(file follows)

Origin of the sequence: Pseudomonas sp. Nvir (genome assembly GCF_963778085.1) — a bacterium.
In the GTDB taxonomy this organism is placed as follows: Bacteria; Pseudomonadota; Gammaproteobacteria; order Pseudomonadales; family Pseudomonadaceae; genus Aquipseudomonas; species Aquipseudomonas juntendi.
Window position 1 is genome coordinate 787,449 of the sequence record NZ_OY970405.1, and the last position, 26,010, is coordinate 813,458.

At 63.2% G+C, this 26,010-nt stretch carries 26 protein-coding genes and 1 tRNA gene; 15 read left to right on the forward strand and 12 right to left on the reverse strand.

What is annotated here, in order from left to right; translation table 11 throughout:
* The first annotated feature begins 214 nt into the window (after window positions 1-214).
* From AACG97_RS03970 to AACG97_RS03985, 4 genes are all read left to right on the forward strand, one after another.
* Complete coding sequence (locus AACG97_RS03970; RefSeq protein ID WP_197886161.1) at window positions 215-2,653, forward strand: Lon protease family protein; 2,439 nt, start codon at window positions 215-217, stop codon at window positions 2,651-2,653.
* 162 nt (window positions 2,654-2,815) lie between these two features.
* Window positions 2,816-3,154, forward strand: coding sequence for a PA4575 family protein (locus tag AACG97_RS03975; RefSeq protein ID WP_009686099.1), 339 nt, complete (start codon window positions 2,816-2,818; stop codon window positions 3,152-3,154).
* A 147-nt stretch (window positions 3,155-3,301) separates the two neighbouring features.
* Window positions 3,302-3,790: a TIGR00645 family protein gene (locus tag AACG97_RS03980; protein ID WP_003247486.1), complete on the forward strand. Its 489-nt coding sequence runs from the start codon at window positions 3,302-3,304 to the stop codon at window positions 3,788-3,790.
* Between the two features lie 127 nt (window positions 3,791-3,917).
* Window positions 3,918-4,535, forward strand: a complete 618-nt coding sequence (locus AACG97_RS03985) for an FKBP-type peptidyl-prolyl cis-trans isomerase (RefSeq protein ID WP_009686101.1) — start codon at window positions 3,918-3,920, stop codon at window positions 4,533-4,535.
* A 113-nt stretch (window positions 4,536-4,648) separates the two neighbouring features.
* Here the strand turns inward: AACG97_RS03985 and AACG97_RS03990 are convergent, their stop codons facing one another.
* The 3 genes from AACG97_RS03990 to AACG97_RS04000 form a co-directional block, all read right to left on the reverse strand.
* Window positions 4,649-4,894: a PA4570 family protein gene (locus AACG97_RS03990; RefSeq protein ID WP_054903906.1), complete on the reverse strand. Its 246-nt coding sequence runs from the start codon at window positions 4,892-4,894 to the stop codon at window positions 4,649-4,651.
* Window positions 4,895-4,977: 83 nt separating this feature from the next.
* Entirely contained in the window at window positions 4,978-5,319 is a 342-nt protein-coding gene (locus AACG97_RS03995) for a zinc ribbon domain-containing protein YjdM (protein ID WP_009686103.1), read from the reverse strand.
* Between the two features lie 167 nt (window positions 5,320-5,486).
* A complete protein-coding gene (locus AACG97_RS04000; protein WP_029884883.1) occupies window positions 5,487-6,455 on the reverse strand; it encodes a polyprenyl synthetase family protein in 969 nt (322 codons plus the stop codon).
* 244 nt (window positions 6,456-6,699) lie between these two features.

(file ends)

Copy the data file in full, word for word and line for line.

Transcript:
Origin of the sequence: Pseudomonas sp. Nvir (genome assembly GCF_963778085.1) — a bacterium.
In the GTDB taxonomy this organism is placed as follows: Bacteria; Pseudomonadota; Gammaproteobacteria; order Pseudomonadales; family Pseudomonadaceae; genus Aquipseudomonas; species Aquipseudomonas juntendi.
Window position 1 is genome coordinate 787,449 of the sequence record NZ_OY970405.1, and the last position, 26,010, is coordinate 813,458.

At 63.2% G+C, this 26,010-nt stretch carries 26 protein-coding genes and 1 tRNA gene; 15 read left to right on the forward strand and 12 right to left on the reverse strand.

What is annotated here, in order from left to right; translation table 11 throughout:
* The first annotated feature begins 214 nt into the window (after window positions 1-214).
* From AACG97_RS03970 to AACG97_RS03985, 4 genes are all read left to right on the forward strand, one after another.
* Complete coding sequence (locus AACG97_RS03970; RefSeq protein ID WP_197886161.1) at window positions 215-2,653, forward strand: Lon protease family protein; 2,439 nt, start codon at window positions 215-217, stop codon at window positions 2,651-2,653.
* 162 nt (window positions 2,654-2,815) lie between these two features.
* Window positions 2,816-3,154, forward strand: coding sequence for a PA4575 family protein (locus tag AACG97_RS03975; RefSeq protein ID WP_009686099.1), 339 nt, complete (start codon window positions 2,816-2,818; stop codon window positions 3,152-3,154).
* A 147-nt stretch (window positions 3,155-3,301) separates the two neighbouring features.
* Window positions 3,302-3,790: a TIGR00645 family protein gene (locus tag AACG97_RS03980; protein ID WP_003247486.1), complete on the forward strand. Its 489-nt coding sequence runs from the start codon at window positions 3,302-3,304 to the stop codon at window positions 3,788-3,790.
* Between the two features lie 127 nt (window positions 3,791-3,917).
* Window positions 3,918-4,535, forward strand: a complete 618-nt coding sequence (locus AACG97_RS03985) for an FKBP-type peptidyl-prolyl cis-trans isomerase (RefSeq protein ID WP_009686101.1) — start codon at window positions 3,918-3,920, stop codon at window positions 4,533-4,535.
* A 113-nt stretch (window positions 4,536-4,648) separates the two neighbouring features.
* Here the strand turns inward: AACG97_RS03985 and AACG97_RS03990 are convergent, their stop codons facing one another.
* The 3 genes from AACG97_RS03990 to AACG97_RS04000 form a co-directional block, all read right to left on the reverse strand.
* Window positions 4,649-4,894: a PA4570 family protein gene (locus AACG97_RS03990; RefSeq protein ID WP_054903906.1), complete on the reverse strand. Its 246-nt coding sequence runs from the start codon at window positions 4,892-4,894 to the stop codon at window positions 4,649-4,651.
* Window positions 4,895-4,977: 83 nt separating this feature from the next.
* Entirely contained in the window at window positions 4,978-5,319 is a 342-nt protein-coding gene (locus AACG97_RS03995) for a zinc ribbon domain-containing protein YjdM (protein ID WP_009686103.1), read from the reverse strand.
* Between the two features lie 167 nt (window positions 5,320-5,486).
* A complete protein-coding gene (locus AACG97_RS04000; protein WP_029884883.1) occupies window positions 5,487-6,455 on the reverse strand; it encodes a polyprenyl synthetase family protein in 969 nt (322 codons plus the stop codon).
* 244 nt (window positions 6,456-6,699) lie between these two features.